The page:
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Review
December 14, 2009

Coffee, Decaffeinated Coffee, and Tea Consumption in Relation to Incident Type 2 Diabetes Mellitus: A Systematic Review With Meta-analysis

Author Affiliations

Author Affiliations: The George Institute for International Health, The University of Sydney, Sydney, Australia (Drs Huxley, Lee, Barzi, Czernichow, Perkovic, Batty, and Woodward and Mr Timmermeister); Department of Public Health, Avicenne Hospital, University of Paris 13, Paris, France (Dr Czernichow); The Julius Center for Health Sciences and Primary Care, Utrecht University Medical Center, Utrecht, the Netherlands (Dr Grobbee); Medical Research Council Social & Public Health Sciences Unit, University of Glasgow, Glasgow, Scotland (Dr Batty); and Mount Sinai School of Medicine, New York, New York (Dr Woodward).

Arch Intern Med. 2009;169(22):2053-2063. doi:10.1001/archinternmed.2009.439
Abstract

Background  Coffee consumption has been reported to be inversely associated with risk of type 2 diabetes mellitus. Similar associations have also been reported for decaffeinated coffee and tea. We report herein the findings of meta-analyses for the association between coffee, decaffeinated coffee, and tea consumption with risk of diabetes.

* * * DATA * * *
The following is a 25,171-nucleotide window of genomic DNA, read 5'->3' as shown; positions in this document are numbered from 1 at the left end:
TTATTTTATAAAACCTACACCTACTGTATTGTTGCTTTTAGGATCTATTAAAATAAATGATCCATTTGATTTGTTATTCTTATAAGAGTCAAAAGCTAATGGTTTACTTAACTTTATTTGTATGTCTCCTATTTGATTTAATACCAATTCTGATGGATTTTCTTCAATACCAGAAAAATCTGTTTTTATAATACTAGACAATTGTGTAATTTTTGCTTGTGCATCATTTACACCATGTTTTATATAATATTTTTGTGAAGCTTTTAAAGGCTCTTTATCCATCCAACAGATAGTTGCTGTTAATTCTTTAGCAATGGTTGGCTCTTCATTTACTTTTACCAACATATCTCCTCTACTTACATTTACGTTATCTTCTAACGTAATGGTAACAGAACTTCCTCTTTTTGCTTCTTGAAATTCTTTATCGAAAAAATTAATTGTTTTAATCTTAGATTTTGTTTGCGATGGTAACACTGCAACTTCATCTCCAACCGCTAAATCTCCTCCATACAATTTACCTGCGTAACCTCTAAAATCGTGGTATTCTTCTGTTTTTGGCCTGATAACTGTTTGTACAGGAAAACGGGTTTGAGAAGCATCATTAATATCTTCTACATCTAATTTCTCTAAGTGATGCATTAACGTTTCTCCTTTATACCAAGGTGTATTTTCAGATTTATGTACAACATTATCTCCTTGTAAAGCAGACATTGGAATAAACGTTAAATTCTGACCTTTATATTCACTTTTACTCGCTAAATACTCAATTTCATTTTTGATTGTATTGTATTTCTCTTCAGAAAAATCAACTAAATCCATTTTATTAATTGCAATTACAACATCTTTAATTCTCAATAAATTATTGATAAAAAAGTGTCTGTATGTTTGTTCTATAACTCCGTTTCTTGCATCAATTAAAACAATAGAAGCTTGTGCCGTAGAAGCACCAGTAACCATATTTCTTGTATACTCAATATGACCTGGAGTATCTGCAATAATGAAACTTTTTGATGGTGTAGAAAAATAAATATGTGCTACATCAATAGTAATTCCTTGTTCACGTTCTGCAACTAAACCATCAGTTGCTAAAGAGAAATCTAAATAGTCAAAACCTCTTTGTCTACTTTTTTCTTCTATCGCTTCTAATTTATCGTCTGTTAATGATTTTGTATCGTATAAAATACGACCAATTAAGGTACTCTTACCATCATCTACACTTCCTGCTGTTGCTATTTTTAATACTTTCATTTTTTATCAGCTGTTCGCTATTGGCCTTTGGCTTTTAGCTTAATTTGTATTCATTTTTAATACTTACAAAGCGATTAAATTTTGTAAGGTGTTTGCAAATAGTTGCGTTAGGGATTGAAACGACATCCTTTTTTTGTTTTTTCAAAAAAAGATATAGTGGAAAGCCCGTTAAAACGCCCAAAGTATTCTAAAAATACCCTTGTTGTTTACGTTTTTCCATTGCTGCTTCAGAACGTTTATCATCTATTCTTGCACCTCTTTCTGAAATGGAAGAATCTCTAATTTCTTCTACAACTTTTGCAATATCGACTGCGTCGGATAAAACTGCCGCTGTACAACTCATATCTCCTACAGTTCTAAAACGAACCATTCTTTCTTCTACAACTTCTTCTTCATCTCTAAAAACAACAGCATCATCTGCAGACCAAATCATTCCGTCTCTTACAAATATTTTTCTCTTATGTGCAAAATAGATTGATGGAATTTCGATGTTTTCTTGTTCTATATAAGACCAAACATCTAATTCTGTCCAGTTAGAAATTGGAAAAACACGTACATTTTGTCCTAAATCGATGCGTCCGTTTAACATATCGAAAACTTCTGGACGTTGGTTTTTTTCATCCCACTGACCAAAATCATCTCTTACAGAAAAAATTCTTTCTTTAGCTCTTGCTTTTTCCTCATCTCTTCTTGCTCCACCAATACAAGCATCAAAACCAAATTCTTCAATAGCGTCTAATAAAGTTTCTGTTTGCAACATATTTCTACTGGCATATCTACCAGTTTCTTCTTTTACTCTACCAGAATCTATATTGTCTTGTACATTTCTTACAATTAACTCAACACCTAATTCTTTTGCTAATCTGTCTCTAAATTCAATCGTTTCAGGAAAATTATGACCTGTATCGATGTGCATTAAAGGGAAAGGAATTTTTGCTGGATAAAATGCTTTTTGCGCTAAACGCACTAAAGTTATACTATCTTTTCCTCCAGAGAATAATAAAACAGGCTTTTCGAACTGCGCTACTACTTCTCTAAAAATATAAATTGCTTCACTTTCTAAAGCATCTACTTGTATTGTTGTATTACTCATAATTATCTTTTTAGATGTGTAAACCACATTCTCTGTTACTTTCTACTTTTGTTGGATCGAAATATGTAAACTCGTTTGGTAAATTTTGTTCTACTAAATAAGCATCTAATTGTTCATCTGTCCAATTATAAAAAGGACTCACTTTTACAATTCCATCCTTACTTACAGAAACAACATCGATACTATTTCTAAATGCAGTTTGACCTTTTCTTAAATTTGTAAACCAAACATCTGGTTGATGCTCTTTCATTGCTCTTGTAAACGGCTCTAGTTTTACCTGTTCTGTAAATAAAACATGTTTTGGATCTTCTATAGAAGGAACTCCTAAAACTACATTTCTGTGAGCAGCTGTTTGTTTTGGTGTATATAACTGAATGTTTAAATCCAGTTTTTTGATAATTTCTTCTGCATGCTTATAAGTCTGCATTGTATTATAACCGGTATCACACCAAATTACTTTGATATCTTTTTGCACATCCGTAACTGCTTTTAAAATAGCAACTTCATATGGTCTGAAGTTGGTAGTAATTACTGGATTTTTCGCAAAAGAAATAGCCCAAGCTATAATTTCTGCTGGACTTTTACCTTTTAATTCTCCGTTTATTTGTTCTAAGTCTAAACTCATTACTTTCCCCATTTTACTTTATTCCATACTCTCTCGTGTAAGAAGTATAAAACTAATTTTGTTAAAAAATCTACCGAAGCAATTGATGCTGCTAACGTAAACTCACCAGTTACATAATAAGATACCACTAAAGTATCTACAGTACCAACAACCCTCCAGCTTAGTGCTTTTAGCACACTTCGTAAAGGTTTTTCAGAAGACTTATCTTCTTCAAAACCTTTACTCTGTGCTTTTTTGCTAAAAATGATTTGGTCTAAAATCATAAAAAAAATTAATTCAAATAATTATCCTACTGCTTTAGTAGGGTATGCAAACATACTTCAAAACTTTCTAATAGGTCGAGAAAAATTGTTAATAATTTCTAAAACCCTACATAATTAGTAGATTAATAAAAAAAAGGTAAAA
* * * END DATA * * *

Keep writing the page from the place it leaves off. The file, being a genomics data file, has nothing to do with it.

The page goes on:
Methods  Relevant studies were identified through search engines using a combined text word and MeSH (Medical Subject Headings) search strategy. Prospective studies that reported an estimate of the association between coffee, decaffeinated coffee, or tea with incident diabetes between 1966 and July 2009.

Results  Data from 18 studies with information on 457 922 participants reported on the association between coffee consumption and diabetes. Six (N = 225 516) and 7 studies (N = 286 701) also reported estimates of the association between decaffeinated coffee and tea with diabetes, respectively. We found an inverse log-linear relationship between coffee consumption and subsequent risk of diabetes such that every additional cup of coffee consumed in a day was associated with a 7% reduction in the excess risk of diabetes relative risk, 0.93 [95% confidence interval, 0.91-0.95]) after adjustment for potential confounders.

Conclusions  Owing to the presence of small-study bias, our results may represent an overestimate of the true magnitude of the association. Similar significant and inverse associations were observed with decaffeinated coffee and tea and risk of incident diabetes. High intakes of coffee, decaffeinated coffee, and tea are associated with reduced risk of diabetes. The putative protective effects of these beverages warrant further investigation in randomized trials.

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